Lawyer David Drury, representing the three farmers, said Kudya’s ruling gives a temporary reprieve to the farmers, although their land has been occupied by unruly crowds of hundreds believed to be ZANU-PF militia members
A Zimbabwean High Court judge has ruled that three white commercial farmers who were given 24 hours to leave their property by a magistrate in Chipinge, Manicaland province, should stay put until their cases are adjudicated.
Justice Samuel Kudya issued the order late Wednesday following the issuance of eviction orders on Tuesday by Magistrate Samuel Zuze.
Lawyer David Drury, representing the three farmers, said Kudya’s ruling gives a temporary reprieve to the farmers, although their land has been occupied by unruly crowds of hundreds believed to be ZANU-PF militia members.
Drury told VOA Studio 7 reporter Gibbs Dube that although the Office of the Attorney General has 10 days to appeal the High Court order staying the lower court order, the farmers now have a legal right to stay on their land.
Algernon Taffs of Chirega Farm, Dawie Joubert of Stilfontein and Mike Odendaal of Hillcrest Farm were supposed to have moved out of their farms on Wednesday. Mike Jahme of Silverton Farm was ordered by the Chipinge court to vacate his farm within 30 days.
In a related development, former Commercial Farmers Union President Trevor Gifford said he and one of the farmers facing eviction now face jail because they tried to serve Zuze with the High Court order. Gifford said Zuze refused to sign the papers and accused the two of failing to obey his eviction orders.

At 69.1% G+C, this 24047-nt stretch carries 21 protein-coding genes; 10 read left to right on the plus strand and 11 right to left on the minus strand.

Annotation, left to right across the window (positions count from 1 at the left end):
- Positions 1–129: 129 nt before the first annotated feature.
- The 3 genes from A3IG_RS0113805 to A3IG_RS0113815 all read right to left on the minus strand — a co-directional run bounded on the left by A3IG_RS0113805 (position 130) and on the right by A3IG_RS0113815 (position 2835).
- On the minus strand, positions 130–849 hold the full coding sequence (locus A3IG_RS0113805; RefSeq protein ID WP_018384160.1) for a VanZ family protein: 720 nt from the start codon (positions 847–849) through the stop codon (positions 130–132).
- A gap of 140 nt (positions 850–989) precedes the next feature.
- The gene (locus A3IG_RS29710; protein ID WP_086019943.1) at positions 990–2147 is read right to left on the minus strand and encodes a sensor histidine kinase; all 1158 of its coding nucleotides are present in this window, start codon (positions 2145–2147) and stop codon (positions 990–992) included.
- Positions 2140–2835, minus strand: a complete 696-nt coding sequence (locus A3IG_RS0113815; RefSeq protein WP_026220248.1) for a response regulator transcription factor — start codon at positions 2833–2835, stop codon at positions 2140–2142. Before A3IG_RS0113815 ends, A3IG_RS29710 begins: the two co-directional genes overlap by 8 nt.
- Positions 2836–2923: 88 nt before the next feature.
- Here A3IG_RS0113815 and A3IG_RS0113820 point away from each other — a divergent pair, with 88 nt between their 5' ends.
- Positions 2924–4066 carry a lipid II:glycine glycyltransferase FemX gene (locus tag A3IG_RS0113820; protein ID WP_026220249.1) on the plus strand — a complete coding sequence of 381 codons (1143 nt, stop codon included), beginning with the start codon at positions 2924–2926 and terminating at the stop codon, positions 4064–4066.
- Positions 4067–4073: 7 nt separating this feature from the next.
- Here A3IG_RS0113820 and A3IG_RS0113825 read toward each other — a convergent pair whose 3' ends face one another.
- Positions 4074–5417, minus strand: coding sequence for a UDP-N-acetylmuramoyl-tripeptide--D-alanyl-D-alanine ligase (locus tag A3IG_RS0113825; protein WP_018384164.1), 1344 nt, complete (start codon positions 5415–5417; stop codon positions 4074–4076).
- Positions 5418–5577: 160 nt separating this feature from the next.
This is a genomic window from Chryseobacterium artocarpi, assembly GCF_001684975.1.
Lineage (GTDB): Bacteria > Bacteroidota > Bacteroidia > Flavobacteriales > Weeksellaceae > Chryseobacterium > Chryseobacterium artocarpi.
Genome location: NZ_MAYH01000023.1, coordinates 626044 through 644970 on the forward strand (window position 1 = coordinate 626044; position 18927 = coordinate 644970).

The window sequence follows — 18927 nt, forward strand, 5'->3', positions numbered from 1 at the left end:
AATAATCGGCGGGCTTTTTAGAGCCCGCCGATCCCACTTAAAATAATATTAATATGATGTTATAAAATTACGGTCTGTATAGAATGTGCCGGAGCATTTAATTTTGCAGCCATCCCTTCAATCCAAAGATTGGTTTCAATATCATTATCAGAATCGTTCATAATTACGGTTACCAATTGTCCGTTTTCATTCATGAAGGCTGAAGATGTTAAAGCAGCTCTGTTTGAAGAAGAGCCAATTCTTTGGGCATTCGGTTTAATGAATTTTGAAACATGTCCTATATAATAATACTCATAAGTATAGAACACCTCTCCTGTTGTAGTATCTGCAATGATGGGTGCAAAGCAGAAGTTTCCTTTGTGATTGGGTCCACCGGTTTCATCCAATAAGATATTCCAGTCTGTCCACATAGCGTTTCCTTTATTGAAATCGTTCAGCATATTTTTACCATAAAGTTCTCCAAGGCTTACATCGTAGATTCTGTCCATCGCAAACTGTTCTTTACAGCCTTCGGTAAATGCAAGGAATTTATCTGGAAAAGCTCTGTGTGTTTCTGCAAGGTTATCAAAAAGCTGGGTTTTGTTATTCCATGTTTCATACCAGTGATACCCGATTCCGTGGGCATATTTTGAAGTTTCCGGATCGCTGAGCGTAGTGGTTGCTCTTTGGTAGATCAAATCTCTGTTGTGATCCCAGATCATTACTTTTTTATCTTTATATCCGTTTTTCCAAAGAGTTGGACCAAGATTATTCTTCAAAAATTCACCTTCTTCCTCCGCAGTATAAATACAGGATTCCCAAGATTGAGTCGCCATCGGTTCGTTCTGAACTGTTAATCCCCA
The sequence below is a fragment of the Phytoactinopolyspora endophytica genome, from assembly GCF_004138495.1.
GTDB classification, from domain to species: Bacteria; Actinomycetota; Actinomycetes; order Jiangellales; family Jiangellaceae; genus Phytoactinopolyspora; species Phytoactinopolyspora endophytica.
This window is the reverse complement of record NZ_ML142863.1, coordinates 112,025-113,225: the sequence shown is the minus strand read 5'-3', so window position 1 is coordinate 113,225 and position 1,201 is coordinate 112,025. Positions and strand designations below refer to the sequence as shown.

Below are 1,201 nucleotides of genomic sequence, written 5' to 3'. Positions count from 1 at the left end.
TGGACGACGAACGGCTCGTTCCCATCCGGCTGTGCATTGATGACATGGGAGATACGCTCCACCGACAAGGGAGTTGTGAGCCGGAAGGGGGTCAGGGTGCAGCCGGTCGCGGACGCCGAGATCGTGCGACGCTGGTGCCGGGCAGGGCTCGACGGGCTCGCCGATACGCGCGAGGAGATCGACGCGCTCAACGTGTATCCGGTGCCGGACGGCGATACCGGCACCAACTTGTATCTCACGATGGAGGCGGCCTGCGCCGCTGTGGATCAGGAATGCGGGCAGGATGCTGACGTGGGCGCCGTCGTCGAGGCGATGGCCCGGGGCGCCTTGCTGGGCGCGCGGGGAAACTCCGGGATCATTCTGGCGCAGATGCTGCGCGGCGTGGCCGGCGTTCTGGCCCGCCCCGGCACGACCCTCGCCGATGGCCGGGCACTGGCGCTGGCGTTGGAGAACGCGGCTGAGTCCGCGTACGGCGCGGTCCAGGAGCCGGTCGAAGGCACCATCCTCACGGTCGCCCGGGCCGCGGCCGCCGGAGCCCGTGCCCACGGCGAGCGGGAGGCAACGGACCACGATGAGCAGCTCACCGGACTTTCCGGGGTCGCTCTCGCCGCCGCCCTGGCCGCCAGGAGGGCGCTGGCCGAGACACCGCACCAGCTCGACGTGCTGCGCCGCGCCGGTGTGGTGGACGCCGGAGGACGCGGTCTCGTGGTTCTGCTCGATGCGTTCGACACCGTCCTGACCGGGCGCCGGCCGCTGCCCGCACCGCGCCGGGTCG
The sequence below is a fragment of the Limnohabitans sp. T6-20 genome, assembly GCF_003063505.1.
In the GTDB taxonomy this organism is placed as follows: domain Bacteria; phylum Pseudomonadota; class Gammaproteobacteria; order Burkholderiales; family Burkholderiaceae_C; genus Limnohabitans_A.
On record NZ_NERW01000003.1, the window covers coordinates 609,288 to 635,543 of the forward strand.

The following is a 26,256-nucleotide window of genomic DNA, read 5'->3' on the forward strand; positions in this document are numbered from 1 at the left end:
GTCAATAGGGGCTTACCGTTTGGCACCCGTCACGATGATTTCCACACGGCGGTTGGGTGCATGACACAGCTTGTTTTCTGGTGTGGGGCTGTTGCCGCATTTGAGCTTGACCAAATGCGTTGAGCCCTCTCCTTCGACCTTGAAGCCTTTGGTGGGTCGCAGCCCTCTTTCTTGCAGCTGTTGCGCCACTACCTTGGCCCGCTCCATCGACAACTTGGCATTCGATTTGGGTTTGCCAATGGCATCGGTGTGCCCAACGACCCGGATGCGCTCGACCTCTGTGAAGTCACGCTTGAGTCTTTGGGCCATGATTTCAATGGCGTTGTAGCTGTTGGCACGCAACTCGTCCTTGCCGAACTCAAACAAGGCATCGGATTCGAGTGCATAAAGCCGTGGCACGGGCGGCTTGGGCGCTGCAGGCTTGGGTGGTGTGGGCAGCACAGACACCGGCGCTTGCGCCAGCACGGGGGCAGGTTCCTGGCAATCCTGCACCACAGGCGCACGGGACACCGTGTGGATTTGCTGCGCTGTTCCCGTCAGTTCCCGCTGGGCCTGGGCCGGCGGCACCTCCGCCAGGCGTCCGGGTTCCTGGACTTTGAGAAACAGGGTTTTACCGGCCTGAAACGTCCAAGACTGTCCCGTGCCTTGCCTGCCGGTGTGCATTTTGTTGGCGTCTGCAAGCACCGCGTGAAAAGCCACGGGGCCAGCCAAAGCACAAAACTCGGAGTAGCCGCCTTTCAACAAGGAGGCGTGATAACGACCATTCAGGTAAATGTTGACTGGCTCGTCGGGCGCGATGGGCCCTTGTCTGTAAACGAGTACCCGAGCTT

Zuze, who could not be reached for comment, allegedly reported the matter to police in Chipinge, who charged the farmers with contempt of court.
“The magistrate was very upset when we served the papers and as a result farmer Joubert was immediately arrested and I was ordered by the police to report to the nearest police station,” Gifford said.
White commercial farms have been subject to seizure in Zimbabwe for a decade since President Robert Mugabe launched a land-redistribution program. There are now only a few hundred farms remaining in white hands, but loyalists of Mr. Mugabe's ZANU-PF party has been pressing ahead with takeovers in disregard of objections from Prime Minister Morgan Tsvangirai.
Mr. Tsvangirai's former opposition Movement for Democratic Change party says such land seizures are counterproductive because they signal to potential foreign investors that the rule of law has not been restored despite the installation of a national unity government in February 2008.